International Society in the Early Twentieth Century Asia-Pacific
Imperial Rivalries, International Organizations, and Experts
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Concentrating on the rivalry between the formal and informal empires of Great Britain, Japan and the United States of America, this book examines how regional relations were negotiated in Asia and the Pacific during the interwar years.
A range of international organizations including the League of Nations and the Institute of Pacific Relations, as well as internationally minded intellectuals in various countries intersected with each other, forming a type of regional governance in the Asia-Pacific. This system transformed itself as post-war decolonization accelerated and the United States entered as a major power in the region. This was further reinforced by big foundations, including Carnegie, Rockefeller and Ford. This book sheds light on the circumstances leading to the collapse of formal empires in the Asia-Pacific alongside hitherto unknown aspects of the region’s transnational history.
A valuable resource for students and scholars of the twentieth century history of the Asia-Pacific region, and of twentieth century internationalism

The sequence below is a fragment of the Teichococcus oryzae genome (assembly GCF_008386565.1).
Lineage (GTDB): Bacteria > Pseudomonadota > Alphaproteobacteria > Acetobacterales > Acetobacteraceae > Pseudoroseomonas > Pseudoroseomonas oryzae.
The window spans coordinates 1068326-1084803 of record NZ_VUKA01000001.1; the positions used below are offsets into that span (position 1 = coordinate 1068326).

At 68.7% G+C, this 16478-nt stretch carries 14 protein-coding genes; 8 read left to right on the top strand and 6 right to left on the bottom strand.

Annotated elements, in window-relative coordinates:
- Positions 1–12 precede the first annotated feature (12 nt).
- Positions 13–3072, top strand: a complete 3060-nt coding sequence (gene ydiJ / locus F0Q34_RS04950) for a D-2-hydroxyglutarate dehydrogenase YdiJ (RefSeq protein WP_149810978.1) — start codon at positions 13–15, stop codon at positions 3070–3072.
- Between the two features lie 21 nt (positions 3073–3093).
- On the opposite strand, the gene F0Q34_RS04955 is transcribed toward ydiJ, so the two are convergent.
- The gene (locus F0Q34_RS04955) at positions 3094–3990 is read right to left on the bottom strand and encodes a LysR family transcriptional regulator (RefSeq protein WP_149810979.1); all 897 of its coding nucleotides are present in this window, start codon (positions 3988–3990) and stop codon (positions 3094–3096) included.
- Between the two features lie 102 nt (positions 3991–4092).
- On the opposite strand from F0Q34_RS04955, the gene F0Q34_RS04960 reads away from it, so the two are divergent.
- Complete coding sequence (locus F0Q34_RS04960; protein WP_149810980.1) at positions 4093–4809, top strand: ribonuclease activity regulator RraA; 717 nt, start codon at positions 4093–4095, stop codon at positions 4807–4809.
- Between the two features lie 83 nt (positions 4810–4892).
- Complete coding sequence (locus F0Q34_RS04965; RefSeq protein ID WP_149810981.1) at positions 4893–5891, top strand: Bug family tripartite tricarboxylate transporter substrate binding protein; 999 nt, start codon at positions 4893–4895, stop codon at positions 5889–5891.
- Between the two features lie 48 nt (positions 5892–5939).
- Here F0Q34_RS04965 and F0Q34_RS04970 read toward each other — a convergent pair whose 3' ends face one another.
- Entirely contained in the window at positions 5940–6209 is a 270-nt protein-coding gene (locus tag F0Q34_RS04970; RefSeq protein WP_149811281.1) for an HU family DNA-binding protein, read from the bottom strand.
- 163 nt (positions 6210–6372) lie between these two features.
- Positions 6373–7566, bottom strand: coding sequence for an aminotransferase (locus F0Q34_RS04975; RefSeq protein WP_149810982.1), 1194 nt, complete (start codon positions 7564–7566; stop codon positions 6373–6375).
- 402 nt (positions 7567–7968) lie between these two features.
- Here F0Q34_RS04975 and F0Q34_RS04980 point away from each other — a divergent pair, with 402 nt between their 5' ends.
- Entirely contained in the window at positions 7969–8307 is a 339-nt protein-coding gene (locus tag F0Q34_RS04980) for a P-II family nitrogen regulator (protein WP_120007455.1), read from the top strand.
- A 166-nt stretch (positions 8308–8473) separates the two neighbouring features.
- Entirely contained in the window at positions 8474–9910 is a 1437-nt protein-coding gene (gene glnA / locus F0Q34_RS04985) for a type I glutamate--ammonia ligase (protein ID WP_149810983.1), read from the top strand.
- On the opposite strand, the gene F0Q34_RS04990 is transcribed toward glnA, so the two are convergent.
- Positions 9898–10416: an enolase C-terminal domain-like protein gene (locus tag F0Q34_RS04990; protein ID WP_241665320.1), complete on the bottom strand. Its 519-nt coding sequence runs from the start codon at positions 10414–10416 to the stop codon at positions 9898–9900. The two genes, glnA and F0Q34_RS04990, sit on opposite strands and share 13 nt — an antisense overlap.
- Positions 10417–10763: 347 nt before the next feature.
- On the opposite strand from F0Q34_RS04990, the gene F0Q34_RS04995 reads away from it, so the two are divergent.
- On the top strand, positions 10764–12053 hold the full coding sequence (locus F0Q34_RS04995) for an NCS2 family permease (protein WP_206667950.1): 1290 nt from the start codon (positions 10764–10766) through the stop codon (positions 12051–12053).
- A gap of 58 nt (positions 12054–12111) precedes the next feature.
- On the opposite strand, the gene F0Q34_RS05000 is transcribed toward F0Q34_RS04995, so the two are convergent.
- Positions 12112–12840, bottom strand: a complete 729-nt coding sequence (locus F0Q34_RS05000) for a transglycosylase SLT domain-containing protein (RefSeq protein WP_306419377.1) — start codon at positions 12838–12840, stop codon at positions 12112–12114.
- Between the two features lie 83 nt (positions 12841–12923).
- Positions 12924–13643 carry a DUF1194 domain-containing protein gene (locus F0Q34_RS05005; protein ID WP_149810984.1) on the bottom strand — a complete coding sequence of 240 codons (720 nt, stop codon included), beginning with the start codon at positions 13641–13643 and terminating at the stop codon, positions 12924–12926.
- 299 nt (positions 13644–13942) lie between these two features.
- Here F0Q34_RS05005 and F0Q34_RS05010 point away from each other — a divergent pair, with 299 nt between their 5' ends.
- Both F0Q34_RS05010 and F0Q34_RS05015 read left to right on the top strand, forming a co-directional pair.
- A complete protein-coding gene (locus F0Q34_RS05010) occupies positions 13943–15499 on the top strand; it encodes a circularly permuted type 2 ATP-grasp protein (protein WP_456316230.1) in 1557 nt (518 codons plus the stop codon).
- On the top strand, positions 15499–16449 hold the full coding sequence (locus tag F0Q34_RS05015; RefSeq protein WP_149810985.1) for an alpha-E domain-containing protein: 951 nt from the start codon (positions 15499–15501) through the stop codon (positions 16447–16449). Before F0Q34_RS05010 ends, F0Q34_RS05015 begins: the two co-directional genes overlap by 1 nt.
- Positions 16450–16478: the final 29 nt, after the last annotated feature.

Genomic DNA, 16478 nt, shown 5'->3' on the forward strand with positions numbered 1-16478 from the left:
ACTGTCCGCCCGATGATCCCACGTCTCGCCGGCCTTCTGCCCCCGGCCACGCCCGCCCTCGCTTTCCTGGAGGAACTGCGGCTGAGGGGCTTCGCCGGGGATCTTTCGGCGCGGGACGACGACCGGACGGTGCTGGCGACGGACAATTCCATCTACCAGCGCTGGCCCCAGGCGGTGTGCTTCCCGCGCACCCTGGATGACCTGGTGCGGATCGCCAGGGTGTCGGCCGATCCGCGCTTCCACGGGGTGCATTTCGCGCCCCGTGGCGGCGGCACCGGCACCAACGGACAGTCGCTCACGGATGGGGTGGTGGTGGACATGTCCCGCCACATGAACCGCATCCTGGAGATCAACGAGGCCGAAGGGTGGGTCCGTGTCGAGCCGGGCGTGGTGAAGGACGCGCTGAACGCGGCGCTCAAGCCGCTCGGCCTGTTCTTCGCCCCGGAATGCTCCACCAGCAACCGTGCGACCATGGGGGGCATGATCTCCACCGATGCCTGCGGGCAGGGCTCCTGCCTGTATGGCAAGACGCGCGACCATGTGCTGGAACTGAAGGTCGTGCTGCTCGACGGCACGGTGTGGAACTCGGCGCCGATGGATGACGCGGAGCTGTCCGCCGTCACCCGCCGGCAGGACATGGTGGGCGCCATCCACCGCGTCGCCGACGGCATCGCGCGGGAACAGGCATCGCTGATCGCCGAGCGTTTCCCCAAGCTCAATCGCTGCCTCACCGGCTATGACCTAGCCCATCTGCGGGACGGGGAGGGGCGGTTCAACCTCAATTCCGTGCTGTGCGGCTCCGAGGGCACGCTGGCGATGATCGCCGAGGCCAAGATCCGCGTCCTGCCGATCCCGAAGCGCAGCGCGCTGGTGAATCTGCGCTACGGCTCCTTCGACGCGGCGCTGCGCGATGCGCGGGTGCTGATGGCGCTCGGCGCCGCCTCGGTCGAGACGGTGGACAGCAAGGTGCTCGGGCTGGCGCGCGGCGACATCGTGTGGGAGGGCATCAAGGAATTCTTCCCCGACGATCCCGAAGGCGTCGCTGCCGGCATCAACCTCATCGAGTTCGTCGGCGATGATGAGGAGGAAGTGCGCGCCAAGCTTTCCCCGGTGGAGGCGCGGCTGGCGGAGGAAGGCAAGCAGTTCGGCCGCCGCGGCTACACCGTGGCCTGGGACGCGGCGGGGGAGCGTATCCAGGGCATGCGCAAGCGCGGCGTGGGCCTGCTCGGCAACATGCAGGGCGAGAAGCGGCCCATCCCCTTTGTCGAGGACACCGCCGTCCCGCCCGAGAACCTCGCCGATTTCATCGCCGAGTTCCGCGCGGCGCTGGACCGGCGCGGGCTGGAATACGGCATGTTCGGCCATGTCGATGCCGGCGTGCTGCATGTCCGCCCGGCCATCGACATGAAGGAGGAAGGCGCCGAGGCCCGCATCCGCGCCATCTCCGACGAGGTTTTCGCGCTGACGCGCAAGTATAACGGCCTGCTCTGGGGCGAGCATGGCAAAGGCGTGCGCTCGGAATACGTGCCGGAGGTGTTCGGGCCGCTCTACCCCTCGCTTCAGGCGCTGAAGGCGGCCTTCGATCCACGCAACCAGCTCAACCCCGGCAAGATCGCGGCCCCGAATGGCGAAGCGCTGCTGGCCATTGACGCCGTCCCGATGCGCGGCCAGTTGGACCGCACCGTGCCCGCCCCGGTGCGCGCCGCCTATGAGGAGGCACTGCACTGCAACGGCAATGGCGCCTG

Table of Contents
Epilogue (Hiroo Nakajima) Introduction (Hiroo Nakajima) Part I Understanding Trans-Pacific interactions: The liberal inter-imperial order in the "Pacific" region, 1920-1960 (Tomoko Akami) 1. The Institute of Pacific Relations (1925-61): Hidden origins of IR study (Seiko Mimaki) 2. Manchukuo’s quest for "recognition" and the Institute of Pacific Relations (Yoshie Takamitsu) 3. International cultural exchange programs in the prewar period as a space for acculturation: The Japan-America Student Conference and the Philippines-Japan Student Conference (Nobuyuki Nakamura) Part II The regeneration of international society in the Asia-Pacific: Toward the postwar years (Hiroo Nakajima) 4. Westernization narratives reexamined: Through the eyes of Edwin O. Reischauer and John K. Fairbank (Jon Thares Davidann) 5. William R. Castle and his Japanese connections: Focusing on the period after he left the State Department (Izumi Hirobe) 6. Japanese Americanists’ visions of the Asia-Pacific order: From the prewar to the postwar years (Hiroo Nakajima) 7. SSRC’s Committee on Comparative Politics and the struggle to construct a general theory of political modernization using the Japanese model: Scholarly endeavors of Robert E. Ward (Yutaka Sasaki)
Hiroo Nakajima is Professor in the Osaka School of International Public Policy at Osaka University, Japan.